Another sign of real estate pain

While driving through mostly rural eastern Connecticut yesterday, Sue and I noticed more than a few signs on phone poles, “Foreclosure? We buy houses” followed by a phone number.

There must be some serious hurting going on there… and it’s not an area that had a big run up in prices either.


  1. Not to be contrary, but the people who put those signs up are banking that the market is going to improve. They are looking for property to invest in at cheap prices. I know people who do this, and actually took a class from one of them on how it works. If they have a good sense of the market, they can do very well. If they’re timing’s off, they get hosed.

    The way it typically works is, the buyer assumes the mortgage from the seller (even if it’s not assumable), pays it current (which makes the lender happy), and takes title to the property. He/she also gives the seller some cash. The seller protects their credit, gets some cash to move with, and avoids a potential tax liability for debt foregiveness which would occur of the bank sold the house for less than is owed. (Isn’t that a kicker? You’ve just lost your house in foreclosure and the IRS hits you with a tax bill for your trouble! If you’re insovlent, you may be able to avoid the liability, but still…) Depending on the integrity of the buyer, this may be a fair deal for the seller. Or not.

    In this scenario, the buyer controls the deal. The presence of these signs means there’s money to be invested in real estate in your area from people who think the tide is about to change.

  2. Well, in the best scenario, the in-trouble owner walks away with intact credit and a little money left over. It could also be they are desperate, get a very low offer on the house and still have debt when it’s over.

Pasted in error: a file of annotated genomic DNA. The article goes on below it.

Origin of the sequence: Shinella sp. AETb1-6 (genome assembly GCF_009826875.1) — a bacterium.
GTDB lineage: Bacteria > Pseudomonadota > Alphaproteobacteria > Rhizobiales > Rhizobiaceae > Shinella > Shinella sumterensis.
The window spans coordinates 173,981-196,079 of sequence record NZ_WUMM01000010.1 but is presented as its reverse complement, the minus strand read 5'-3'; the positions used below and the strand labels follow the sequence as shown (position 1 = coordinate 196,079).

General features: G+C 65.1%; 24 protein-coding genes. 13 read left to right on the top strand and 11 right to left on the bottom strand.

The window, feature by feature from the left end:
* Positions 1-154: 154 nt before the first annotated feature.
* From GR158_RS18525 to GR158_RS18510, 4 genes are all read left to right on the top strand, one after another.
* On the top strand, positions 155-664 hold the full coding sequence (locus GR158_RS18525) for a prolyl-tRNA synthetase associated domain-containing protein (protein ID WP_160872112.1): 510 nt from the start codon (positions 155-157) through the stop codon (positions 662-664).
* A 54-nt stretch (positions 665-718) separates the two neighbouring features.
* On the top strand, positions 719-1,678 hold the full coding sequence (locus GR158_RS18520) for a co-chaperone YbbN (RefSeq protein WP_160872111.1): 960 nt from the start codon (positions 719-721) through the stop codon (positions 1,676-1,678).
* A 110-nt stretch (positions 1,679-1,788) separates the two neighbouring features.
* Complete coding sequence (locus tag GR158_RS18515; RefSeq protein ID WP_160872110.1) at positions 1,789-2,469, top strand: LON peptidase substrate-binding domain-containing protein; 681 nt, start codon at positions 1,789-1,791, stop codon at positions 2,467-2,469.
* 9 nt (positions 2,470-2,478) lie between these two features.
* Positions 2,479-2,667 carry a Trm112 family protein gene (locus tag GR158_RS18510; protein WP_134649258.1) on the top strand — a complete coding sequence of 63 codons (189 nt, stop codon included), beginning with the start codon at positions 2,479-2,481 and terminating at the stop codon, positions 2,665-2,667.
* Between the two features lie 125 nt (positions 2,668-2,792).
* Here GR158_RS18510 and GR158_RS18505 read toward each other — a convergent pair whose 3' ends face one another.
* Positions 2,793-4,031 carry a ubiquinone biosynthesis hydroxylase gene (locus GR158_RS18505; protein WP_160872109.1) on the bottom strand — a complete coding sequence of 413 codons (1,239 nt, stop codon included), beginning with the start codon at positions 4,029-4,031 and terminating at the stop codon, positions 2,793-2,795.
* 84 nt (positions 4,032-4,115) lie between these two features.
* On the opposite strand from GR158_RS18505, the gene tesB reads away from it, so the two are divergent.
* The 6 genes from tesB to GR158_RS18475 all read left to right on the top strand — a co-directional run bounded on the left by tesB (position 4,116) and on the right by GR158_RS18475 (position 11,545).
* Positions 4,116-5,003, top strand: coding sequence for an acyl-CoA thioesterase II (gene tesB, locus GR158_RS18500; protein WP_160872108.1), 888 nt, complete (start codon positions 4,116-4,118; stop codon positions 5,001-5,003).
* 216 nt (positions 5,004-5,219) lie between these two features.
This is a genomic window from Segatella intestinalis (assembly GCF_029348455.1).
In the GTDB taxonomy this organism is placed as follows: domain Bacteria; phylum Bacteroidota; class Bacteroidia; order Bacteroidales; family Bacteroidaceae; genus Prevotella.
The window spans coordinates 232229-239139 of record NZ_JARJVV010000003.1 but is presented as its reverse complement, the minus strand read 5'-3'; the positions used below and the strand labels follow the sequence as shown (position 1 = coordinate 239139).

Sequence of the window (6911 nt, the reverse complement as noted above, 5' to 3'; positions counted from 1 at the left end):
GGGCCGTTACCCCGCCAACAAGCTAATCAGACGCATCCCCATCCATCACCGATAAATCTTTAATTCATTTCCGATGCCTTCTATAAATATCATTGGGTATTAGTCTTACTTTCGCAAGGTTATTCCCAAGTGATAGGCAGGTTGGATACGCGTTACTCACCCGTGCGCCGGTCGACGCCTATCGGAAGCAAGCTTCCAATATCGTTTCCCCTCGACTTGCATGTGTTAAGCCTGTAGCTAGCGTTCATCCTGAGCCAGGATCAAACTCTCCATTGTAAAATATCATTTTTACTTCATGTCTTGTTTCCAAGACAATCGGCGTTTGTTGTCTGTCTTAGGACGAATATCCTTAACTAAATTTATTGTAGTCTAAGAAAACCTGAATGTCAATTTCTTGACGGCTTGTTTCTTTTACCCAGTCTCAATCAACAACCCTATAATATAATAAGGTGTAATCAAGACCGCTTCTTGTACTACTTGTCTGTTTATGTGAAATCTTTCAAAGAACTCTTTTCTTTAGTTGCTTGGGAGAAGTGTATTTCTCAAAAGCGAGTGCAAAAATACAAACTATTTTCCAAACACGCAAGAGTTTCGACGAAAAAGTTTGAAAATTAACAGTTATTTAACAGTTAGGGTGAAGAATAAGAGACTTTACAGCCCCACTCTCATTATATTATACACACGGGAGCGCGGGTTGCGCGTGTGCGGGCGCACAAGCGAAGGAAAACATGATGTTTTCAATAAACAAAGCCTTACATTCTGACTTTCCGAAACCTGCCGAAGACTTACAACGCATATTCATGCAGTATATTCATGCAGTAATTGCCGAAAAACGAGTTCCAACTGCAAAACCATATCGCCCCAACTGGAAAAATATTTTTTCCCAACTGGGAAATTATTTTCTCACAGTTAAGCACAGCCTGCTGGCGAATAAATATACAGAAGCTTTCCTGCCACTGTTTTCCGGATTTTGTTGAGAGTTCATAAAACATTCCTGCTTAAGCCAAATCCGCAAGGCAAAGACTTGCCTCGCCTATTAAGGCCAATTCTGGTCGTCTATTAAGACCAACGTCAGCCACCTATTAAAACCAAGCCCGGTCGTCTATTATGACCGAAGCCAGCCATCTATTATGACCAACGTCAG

A friend in LA put his home on the market at 670k recently, and immediately got an offer for 550k, so someone was looking to exploit road kill (he quickly turned it down and ended up getting 660k.)

    Given that millions of ARMs are about to reset higher, it looks more like the pain is just starting rather than ending.

    What struck me about the signs though was that they were in a working class rural area that probably hasn’t had much appreciation in prices at all. Yet many homeowners were clearly in trouble.

  3. It is certainly an example of someone with money taking advantage of someone who doesn’t– sometimes to mutual benefit, but not always. Yet it’s a positive sign for the market, because if the buyer didn’t think his purchase would appreciate, he’d keep the money in the bank (or put it in stocks). It doesn’t mean the buyer is correct, but it does mean that’s his/her thinking. Nobody wants to get saddled with a property albatross they can’t afford to sell!

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